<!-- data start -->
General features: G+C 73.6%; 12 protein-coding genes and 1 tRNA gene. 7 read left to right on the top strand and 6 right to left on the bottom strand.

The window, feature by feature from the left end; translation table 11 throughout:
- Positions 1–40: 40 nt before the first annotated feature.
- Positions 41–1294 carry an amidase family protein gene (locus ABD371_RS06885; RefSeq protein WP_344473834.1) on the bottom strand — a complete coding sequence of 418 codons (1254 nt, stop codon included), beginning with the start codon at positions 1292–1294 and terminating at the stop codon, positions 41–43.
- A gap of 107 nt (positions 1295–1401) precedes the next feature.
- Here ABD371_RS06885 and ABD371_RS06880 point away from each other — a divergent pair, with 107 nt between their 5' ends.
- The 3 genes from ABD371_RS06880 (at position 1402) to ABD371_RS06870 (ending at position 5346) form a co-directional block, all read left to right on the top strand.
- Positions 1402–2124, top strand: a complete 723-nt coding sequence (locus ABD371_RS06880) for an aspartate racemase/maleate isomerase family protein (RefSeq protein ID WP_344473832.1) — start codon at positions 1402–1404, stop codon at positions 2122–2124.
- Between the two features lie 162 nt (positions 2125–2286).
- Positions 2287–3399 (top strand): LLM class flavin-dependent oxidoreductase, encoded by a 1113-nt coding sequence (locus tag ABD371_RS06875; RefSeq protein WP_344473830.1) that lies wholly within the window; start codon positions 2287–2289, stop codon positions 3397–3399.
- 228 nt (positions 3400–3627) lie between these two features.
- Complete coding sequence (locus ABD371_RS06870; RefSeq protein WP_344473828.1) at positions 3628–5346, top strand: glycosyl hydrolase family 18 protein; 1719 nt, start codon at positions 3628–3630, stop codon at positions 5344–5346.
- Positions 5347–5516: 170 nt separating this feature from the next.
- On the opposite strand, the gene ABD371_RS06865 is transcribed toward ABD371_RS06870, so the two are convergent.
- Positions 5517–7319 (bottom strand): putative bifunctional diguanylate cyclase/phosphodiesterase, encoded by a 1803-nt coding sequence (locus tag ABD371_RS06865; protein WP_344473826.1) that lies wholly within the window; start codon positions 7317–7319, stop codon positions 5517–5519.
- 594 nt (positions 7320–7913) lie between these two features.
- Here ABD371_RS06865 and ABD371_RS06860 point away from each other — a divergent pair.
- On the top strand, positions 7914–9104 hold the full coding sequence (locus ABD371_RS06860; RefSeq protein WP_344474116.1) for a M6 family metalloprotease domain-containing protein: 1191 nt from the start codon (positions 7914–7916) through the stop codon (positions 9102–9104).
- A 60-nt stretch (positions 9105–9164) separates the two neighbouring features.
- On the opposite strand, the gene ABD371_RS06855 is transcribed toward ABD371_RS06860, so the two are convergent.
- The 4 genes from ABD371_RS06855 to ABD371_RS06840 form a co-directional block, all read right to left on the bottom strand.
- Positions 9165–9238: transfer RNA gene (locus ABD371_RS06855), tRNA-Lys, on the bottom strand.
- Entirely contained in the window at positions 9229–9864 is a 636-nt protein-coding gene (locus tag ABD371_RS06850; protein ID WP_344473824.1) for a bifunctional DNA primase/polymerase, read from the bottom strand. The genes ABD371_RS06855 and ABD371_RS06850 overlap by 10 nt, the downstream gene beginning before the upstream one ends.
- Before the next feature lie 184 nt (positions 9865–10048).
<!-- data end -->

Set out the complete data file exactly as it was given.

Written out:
General features: G+C 73.6%; 12 protein-coding genes and 1 tRNA gene. 7 read left to right on the top strand and 6 right to left on the bottom strand.

The window, feature by feature from the left end; translation table 11 throughout:
- Positions 1–40: 40 nt before the first annotated feature.
- Positions 41–1294 carry an amidase family protein gene (locus ABD371_RS06885; RefSeq protein WP_344473834.1) on the bottom strand — a complete coding sequence of 418 codons (1254 nt, stop codon included), beginning with the start codon at positions 1292–1294 and terminating at the stop codon, positions 41–43.
- A gap of 107 nt (positions 1295–1401) precedes the next feature.
- Here ABD371_RS06885 and ABD371_RS06880 point away from each other — a divergent pair, with 107 nt between their 5' ends.
- The 3 genes from ABD371_RS06880 (at position 1402) to ABD371_RS06870 (ending at position 5346) form a co-directional block, all read left to right on the top strand.
- Positions 1402–2124, top strand: a complete 723-nt coding sequence (locus ABD371_RS06880) for an aspartate racemase/maleate isomerase family protein (RefSeq protein ID WP_344473832.1) — start codon at positions 1402–1404, stop codon at positions 2122–2124.
- Between the two features lie 162 nt (positions 2125–2286).
- Positions 2287–3399 (top strand): LLM class flavin-dependent oxidoreductase, encoded by a 1113-nt coding sequence (locus tag ABD371_RS06875; RefSeq protein WP_344473830.1) that lies wholly within the window; start codon positions 2287–2289, stop codon positions 3397–3399.
- 228 nt (positions 3400–3627) lie between these two features.
- Complete coding sequence (locus ABD371_RS06870; RefSeq protein WP_344473828.1) at positions 3628–5346, top strand: glycosyl hydrolase family 18 protein; 1719 nt, start codon at positions 3628–3630, stop codon at positions 5344–5346.
- Positions 5347–5516: 170 nt separating this feature from the next.
- On the opposite strand, the gene ABD371_RS06865 is transcribed toward ABD371_RS06870, so the two are convergent.
- Positions 5517–7319 (bottom strand): putative bifunctional diguanylate cyclase/phosphodiesterase, encoded by a 1803-nt coding sequence (locus tag ABD371_RS06865; protein WP_344473826.1) that lies wholly within the window; start codon positions 7317–7319, stop codon positions 5517–5519.
- 594 nt (positions 7320–7913) lie between these two features.
- Here ABD371_RS06865 and ABD371_RS06860 point away from each other — a divergent pair.
- On the top strand, positions 7914–9104 hold the full coding sequence (locus ABD371_RS06860; RefSeq protein WP_344474116.1) for a M6 family metalloprotease domain-containing protein: 1191 nt from the start codon (positions 7914–7916) through the stop codon (positions 9102–9104).
- A 60-nt stretch (positions 9105–9164) separates the two neighbouring features.
- On the opposite strand, the gene ABD371_RS06855 is transcribed toward ABD371_RS06860, so the two are convergent.
- The 4 genes from ABD371_RS06855 to ABD371_RS06840 form a co-directional block, all read right to left on the bottom strand.
- Positions 9165–9238: transfer RNA gene (locus ABD371_RS06855), tRNA-Lys, on the bottom strand.
- Entirely contained in the window at positions 9229–9864 is a 636-nt protein-coding gene (locus tag ABD371_RS06850; protein ID WP_344473824.1) for a bifunctional DNA primase/polymerase, read from the bottom strand. The genes ABD371_RS06855 and ABD371_RS06850 overlap by 10 nt, the downstream gene beginning before the upstream one ends.
- Before the next feature lie 184 nt (positions 9865–10048).